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Covington Schools Superintendent Gets 4-Year Contract Extension

Alvin Garrison will spend at least another four years, if he wants, as superintendent of Covington Independent Public Schools.

The Covington Board of Education voted unanimously on Thursday evening to grant a 4-year contract extension at an annual salary of $140,000.

"We're going to continue to work hard for you and take care of our kids and families and our staff," Garrison said after the vote.

Hired in 2013, Garrison vowed to raise student achievement in the district that consistently ranks near the bottom in state test scores. Some high-profile achievements since Garrison took over is Glenn O. Swing Elementary's ranking as the top elementary school in Kenton County and one of the highest ranked in the state. Other schools in the district have also showed modest gains.

But the district also faces difficulties typical of some urban schools, including teacher retention. That issue was brought up Thursday, too. The district is planning to send teams from each school in the district to a "model school" conference in Nashville, with the idea of bringing back ideas to help improve student achievement and the school environment.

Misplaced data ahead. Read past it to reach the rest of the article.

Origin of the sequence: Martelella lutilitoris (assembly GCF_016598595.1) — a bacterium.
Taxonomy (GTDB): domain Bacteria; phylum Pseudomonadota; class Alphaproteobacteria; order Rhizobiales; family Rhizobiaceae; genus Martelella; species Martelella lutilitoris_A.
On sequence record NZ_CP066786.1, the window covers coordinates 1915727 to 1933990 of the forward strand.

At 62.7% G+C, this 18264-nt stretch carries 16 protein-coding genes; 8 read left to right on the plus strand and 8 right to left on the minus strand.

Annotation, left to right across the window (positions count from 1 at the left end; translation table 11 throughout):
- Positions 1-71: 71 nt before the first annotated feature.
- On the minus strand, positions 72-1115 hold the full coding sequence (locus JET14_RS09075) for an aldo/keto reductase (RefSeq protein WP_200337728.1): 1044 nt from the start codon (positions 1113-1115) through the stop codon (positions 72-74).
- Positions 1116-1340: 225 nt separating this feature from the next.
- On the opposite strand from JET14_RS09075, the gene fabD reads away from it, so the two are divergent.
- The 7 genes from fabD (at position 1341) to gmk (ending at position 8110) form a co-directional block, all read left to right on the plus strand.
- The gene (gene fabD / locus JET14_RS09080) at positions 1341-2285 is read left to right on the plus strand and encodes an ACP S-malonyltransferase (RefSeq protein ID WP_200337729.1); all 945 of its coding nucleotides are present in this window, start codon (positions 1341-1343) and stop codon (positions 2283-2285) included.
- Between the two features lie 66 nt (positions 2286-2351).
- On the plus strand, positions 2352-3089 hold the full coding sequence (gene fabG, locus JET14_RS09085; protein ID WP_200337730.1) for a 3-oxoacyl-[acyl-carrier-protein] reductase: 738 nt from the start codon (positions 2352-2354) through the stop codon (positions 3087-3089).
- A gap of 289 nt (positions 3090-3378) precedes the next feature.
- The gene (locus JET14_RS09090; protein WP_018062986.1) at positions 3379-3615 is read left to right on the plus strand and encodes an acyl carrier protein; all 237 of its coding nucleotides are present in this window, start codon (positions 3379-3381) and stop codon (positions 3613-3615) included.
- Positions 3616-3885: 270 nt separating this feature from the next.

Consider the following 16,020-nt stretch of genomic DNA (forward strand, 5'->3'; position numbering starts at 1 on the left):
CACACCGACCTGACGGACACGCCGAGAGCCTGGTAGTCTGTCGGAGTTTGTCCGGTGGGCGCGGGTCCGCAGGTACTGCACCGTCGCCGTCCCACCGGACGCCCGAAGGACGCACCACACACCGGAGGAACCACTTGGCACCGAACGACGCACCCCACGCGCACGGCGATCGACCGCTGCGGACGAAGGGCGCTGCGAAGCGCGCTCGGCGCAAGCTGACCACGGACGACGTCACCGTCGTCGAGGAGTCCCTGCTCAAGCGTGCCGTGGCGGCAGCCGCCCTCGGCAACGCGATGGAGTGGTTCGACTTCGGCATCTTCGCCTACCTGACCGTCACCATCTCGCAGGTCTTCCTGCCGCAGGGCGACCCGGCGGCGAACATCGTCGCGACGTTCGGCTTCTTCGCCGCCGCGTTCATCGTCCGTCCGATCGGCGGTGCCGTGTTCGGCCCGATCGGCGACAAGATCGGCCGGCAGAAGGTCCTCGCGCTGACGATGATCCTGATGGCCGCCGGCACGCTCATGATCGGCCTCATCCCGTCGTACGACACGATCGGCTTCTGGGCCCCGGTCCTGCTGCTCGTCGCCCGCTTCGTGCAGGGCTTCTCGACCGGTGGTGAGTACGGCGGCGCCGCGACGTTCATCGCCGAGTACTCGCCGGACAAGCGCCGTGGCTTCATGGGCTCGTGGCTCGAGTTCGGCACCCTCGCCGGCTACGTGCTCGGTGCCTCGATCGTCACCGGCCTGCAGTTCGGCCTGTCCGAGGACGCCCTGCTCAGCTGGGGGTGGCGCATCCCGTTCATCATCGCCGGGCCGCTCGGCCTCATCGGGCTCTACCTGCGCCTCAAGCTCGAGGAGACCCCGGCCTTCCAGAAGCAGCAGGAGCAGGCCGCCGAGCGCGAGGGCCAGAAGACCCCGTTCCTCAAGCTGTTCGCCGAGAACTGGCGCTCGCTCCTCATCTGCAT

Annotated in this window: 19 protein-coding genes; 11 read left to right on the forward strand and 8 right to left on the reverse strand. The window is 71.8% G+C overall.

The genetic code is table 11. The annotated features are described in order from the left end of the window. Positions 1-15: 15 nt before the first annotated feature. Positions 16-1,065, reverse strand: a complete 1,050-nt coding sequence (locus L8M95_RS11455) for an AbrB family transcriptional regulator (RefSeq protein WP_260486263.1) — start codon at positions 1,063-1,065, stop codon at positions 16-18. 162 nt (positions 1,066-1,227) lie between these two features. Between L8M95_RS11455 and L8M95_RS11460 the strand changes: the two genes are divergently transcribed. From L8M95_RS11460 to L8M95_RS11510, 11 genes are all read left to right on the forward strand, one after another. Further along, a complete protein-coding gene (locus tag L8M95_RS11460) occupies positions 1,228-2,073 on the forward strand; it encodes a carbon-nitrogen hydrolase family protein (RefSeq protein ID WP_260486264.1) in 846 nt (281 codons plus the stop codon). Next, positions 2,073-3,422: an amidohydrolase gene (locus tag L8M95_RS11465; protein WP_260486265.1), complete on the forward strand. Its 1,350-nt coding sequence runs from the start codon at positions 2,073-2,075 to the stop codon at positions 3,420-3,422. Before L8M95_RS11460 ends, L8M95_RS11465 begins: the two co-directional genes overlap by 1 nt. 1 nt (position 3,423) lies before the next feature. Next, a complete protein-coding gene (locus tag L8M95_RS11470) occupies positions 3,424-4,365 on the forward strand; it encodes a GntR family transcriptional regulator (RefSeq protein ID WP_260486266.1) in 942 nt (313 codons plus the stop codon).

When he was first hired, Garrison vowed to make Covington the best urban school district in the country. After nearly four years at the helm, Garrison sees improvements and opportunities for more gains. "We had the capacity to reach our goals. We have strong leadership from the board, great students, great families, and a great staff and teachers," he said. "We have the ingredients in place, we just have to start getting everything coordinated and all arrows moving in the same direction."

Soon, there may be a new worry for Covington and other districts as charter schools are expected to become legal in Kentucky if a bill is passed by the General Assembly, which is meeting now, and signed into law by Governor Matt Bevin. Garrison said that the district is monitoring that.
 
"We are still learning about charters," he said. "Until we see what the bill looks like, it's really hard to prepare because we're not sure which legislation it is, or what it's going to look like.
 
"We're trying to impress upon our students and families that we are the best thing for them. Our district is where it's at, and we have what they need."
 
Written by Michael Monks, editor & publisher
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